The 51% Attack

After both blocks were appended to the blockchain, BTC.top and BTC.com coordinated a two-block reorg where the blocks mined by “unknown” and “Prohashing” were orphaned and blocks 582,698 through to 582,701 were mined by BTC.top and BTC.com resulting in their chain becoming the network representing the most proof-of-work.

In a typical reorg, all of the transactions of the orphaned blocks eventually become included in the new longest proof-of-work chain. This was the case in the recent 3-block and 6-block reorganizations observed in the Bitcoin Cash SV chain.

However, in this case, only 111 and of the 137 transactions in the orphaned 582,698 block managed to make it into the reorganized blockchain. It is estimated that 3,796 BCH was double spent in total. Coinbase stated that their research has led them to conclude that the BCH which was double spent has been sent to the original intended recipients.

Post-Analysis of the Attack and Reactions

The exploitation of the bug which catalyzed the chain split and empty blocks is not necessarily related to the unknown miner claiming the BCH which became available as a result of the removal of CLEANSTACK. It has been speculated that the empty blocks served as confusion providing the unknown miner with an increased possibility to claim the BCH but there is no way to ascertain this. This viewpoint also does not hold much logic. The bug simply served to delay the competition to mine the block where the SegWit P2SH BCH became spendable.

It is also not clear whether the attacker that exploited the bug is the same entity as the unknown miner that produced the orphaned block 582,698. What is clear is that the plans of the mining pools to distribute the SegWit P2SH BCH back to owners was unknown to most.

The reaction after the event has been mixed. Many are applauding BTC.top and BTC.com for preventing the unknown miner from claiming the BCH and returning the funds to the original holders. One Reddit user stated that they “stopped an action which was objectively identifiable as theft”. One Bitcoin Cash developer wrote a blog post with an opposing outlook on the attack:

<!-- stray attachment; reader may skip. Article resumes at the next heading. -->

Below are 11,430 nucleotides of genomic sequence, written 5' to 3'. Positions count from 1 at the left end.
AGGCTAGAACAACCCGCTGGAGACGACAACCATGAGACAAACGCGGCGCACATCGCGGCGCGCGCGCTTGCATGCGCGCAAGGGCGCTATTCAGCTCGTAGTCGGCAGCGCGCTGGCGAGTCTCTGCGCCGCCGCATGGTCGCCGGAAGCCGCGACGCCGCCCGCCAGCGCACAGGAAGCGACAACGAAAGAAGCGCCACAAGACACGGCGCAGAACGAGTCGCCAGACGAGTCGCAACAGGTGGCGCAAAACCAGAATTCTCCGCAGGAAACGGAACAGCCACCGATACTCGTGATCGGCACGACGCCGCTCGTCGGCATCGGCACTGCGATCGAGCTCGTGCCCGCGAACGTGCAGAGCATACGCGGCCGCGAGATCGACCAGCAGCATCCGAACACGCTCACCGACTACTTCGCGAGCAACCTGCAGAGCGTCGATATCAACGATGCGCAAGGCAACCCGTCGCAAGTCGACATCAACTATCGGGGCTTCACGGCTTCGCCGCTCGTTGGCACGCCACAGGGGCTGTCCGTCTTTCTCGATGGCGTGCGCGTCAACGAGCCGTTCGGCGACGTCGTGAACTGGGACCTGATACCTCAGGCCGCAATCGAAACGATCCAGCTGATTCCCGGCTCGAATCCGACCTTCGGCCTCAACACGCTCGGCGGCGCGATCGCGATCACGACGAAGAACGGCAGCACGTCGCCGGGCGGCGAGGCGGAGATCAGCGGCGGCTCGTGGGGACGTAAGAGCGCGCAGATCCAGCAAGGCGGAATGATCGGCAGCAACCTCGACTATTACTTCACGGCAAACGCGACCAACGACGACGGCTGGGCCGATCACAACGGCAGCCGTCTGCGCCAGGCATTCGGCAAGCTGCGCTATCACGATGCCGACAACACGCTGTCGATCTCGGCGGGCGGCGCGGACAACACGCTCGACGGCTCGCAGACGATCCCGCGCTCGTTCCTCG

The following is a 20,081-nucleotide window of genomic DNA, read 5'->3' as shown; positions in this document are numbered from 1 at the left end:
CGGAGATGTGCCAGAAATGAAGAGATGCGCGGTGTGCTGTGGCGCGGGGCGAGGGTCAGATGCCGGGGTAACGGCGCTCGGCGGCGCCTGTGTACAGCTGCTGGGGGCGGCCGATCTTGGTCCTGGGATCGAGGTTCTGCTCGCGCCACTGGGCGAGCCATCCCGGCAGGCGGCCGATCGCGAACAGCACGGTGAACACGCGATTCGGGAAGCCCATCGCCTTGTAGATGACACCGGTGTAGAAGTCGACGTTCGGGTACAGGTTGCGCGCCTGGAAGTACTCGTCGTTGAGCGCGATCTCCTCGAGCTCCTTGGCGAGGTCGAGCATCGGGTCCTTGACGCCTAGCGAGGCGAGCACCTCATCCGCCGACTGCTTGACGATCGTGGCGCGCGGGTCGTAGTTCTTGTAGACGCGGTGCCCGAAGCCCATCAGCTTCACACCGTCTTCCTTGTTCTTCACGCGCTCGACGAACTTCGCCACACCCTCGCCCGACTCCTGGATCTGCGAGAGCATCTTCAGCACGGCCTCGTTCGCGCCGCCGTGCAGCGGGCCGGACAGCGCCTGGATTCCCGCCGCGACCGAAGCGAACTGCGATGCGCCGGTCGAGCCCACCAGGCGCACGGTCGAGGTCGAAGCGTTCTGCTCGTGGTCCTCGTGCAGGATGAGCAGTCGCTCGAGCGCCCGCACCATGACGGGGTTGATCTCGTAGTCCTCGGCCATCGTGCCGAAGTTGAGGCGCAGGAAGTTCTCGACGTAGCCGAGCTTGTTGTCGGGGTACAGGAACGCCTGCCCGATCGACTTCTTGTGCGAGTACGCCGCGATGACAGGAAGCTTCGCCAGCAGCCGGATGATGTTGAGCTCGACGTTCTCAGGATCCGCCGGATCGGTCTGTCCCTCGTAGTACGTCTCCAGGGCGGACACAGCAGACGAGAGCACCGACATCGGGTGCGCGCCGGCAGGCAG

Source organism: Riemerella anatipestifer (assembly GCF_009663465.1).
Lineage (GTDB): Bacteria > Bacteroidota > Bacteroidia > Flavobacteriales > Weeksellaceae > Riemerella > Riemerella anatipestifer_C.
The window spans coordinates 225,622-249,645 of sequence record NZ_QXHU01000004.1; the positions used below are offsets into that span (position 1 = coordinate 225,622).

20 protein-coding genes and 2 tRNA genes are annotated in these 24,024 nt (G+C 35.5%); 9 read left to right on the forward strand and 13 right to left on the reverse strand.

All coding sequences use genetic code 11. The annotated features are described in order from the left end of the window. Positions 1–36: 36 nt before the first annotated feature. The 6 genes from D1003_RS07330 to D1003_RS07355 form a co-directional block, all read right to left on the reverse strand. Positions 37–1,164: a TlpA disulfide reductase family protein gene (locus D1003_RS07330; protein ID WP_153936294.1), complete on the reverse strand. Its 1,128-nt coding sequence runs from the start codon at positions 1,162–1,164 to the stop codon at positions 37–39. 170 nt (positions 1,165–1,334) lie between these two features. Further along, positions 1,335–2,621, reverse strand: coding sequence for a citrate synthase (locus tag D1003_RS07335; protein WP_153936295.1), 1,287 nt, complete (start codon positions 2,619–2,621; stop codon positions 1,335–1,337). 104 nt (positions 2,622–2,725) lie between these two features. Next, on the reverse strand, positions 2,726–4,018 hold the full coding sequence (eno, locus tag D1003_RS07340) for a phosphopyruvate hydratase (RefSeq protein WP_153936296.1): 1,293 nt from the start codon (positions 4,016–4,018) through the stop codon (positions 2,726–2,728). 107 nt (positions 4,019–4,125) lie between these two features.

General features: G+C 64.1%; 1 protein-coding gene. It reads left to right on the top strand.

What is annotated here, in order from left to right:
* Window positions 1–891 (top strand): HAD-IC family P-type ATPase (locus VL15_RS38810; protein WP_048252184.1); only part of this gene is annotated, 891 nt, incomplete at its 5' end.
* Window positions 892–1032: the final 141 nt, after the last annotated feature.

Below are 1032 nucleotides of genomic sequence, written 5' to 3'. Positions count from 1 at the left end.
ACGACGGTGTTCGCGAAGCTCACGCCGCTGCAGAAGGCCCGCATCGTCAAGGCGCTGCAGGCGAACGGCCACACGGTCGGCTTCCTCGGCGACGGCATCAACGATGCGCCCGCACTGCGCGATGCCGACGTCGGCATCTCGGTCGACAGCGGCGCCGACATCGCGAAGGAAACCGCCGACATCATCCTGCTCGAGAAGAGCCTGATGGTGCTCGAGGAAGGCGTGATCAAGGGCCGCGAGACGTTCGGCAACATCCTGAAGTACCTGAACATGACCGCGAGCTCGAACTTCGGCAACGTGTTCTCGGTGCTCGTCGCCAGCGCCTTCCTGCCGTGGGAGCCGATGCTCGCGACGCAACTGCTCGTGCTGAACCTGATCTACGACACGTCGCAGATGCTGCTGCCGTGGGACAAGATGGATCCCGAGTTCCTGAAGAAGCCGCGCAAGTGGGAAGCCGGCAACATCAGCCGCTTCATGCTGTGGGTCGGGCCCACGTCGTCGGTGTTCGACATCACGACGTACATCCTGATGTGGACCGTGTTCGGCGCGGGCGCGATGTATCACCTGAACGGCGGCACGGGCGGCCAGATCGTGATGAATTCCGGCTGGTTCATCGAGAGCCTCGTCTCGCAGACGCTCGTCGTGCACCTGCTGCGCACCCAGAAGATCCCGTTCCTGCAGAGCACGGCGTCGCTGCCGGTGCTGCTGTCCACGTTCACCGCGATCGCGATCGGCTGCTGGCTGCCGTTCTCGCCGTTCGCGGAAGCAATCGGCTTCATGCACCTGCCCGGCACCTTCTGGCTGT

“This is a 51% attack. The absolutely worst attack possible. It’s there in the whitepaper. What about (miner and developer) decentralized and uncensorable cash? Only when convenient?”

The team at BitMEX Research believes that transaction finality is one of the important properties of a decentralized payment network and the ability for large mining pools to reverse transactions “undermines the premise of the whole system”.

BitMEX Research also views this event as setting a bad precedent for decentralized payment networks and state that it may even be a phenomenon that could be considered on Bitcoin. The recent reorg considered by Binance CEO Changpeng Zhao highlighted how difficult a reorg would be to execute on the Bitcoin blockchain but it is theoretically possible nonetheless.

Coinbase considered the event in a positive light and viewed it as a demonstration of the competency of Bitcoin Cash miners. They concluded a blog post they published regarding the 51% attack by stating the following.

“We find it remarkable that BTC.top derived the technical solution to recover BCH funds mistakenly lost by users, choosing to send the coins to their intended recipients rather than claiming the funds for themselves.”

There may be mixed reactions from developers, businesses, and users but the reaction from the market is indisputable. The price did undergo a brief decline in the days following the 51% attack but a quick recovery followed. This indicates that the market does not hold much weight to the event. Research suggests that the cryptocurrency market is still mostly trend-driven. As it develops into a more fundamentals-driven market, 51% attacks may very likely be followed by significant adjustments in price.